GREAT BARRINGTON >> Once years ago, when I was writing a column like this and, unlike today, had some time on my hands, I went to a court session in Great Barrington.
I thought it might be interesting to write about a day in a local court. In fact, it was just that — interesting.
It was quite a while back but it was clear, even in Great Barrington, that the cast of characters in this particular court was pretty consistent. The accused kept coming back with their lawyers and the cases were continued based on the good behavior of the supposed lawbreakers.
I was making some notes on a yellow pad I had with me when I was approached by the court clerk who said that the judge had asked to see me in his chambers. The judge was a charming man, gentle in nature and quite decent in his approach. He was sadly taken from us at an early age but at the time, he engaged me in conversation, asking me if there was anything he could do to help me. I told him what I was doing and he explained the nuances of the court. I came away very impressed with the judge and the process.
Those were the days when newspapers had enough reporters to do a proper job covering the courts. Now courts are covered when we have a sensational case.
When I was a kid on Fire Island, Saturday was court day. The Honorable William Mehlman was the Fire Island judge and he ruled with an iron hand. It was quite entertaining and had a real social feel to it. The proceedings were held in the Community House, which doubled as the movie theater at night. Such crimes as (I kid you not) a man walking topless — illegal in those days — and another eating an ice cream cone were dragged before the law.
Since it was an upscale community, there were often Clarence Darrow-like moments in which major lawyers appeared for the defense on the smallest of charges. Often, for some of the more celebrated cases, there wasn't an empty seat in the place.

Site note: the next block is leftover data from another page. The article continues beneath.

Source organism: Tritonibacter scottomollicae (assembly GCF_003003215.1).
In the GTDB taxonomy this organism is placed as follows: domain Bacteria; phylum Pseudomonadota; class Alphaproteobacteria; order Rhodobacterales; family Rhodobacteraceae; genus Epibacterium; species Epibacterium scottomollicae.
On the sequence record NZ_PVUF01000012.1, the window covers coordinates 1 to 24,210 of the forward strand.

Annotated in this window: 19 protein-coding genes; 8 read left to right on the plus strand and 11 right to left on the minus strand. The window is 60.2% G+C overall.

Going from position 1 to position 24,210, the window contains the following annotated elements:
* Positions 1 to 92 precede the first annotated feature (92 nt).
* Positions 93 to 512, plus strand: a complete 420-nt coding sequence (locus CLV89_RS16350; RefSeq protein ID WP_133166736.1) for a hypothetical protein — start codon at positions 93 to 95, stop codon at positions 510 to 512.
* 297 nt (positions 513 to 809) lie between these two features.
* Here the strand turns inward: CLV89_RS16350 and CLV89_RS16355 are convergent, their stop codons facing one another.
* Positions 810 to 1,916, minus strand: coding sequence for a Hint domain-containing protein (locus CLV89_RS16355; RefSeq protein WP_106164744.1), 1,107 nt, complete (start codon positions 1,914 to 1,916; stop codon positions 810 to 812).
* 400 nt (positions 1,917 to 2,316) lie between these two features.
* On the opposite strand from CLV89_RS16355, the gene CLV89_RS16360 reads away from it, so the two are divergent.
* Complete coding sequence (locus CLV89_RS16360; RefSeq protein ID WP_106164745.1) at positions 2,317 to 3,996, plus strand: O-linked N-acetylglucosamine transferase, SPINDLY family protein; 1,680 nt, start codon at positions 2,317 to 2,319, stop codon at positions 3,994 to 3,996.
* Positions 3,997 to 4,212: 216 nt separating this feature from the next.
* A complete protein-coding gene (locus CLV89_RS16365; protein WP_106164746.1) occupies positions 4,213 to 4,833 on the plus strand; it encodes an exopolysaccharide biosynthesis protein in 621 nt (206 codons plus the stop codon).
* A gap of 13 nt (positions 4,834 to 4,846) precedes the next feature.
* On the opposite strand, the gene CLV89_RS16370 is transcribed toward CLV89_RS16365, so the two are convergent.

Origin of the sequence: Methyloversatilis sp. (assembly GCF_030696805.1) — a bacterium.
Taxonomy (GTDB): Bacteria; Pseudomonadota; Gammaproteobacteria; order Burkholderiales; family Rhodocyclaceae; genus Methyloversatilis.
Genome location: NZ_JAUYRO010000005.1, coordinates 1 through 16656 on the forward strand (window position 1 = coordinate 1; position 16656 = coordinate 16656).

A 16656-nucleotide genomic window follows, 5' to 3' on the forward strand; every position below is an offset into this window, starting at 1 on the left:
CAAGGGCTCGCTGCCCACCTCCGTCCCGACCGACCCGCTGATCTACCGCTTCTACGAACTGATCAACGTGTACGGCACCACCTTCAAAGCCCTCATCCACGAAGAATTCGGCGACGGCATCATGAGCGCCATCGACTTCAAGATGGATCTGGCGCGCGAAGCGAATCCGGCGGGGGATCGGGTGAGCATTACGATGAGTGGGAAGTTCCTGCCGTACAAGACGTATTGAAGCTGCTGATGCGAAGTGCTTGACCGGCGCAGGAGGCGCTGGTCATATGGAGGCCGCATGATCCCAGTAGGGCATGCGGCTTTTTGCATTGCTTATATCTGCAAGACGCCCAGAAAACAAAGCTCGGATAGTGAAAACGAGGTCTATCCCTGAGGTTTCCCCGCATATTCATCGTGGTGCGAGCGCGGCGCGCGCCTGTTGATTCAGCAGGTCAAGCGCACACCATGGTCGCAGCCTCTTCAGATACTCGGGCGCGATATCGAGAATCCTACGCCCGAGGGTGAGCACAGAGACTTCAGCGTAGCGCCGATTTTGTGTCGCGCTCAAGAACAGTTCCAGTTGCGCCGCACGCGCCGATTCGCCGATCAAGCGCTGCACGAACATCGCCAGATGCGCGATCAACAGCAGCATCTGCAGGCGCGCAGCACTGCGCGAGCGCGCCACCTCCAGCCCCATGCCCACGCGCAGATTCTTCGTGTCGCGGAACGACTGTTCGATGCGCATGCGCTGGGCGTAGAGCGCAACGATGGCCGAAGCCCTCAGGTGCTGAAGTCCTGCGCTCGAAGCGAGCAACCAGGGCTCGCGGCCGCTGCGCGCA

Probably the crime of the century involved a group of teenagers or maybe even pre-teens stealing some television sets and storing them in a shed. Of course, they were discovered and the seriousness of the crime warranted strict retribution from the law. The young people were banished from Fire Island in lieu of jail time. It was illegal, of course, and years later those same kids, now adults, were very much present on the Island.
Judges, of course, are people. The dynamic changes when there's an audience. Judges are human and fallible. They have tremendous power. They can hold people in contempt who tick them off. Thank heavens we have appellate judges who can ride herd on the lower court judges, who, perhaps playing to the crowd, do things that are not legal. That's why it is both a curse and a blessing to have the public in court.
There is a man in Great Barrington who walks the streets appearing disheveled to some. He offends some citizens as he pushes his conveyance through the streets. Since so many of us are theoretically in sync with the homeless (who really knows if they are homeless), I suspect that this individual is testing us all for our liberal hypocrisy.
New York City is filled with self-identified homeless people and each one has a story. The Great Barrington guy happens to be articulate and some might say, brilliant. He is a college graduate who has run for public office in our town (I voted for him.) He defies labels and he keeps it interesting. He was convicted of disobeying the law and a higher court overruled the judge in the case.
My conclusion: everyone should go to court. You'll learn something and keep the system honest.
Alan Chartock, a Great Barrington resident, is president and CEO of WAMC Northeast Public Radio and a professor emeritus of communications at SUNY-Albany. The opinions expressed by columnists do not necessarily reflect the views of the Berkshire Eagle.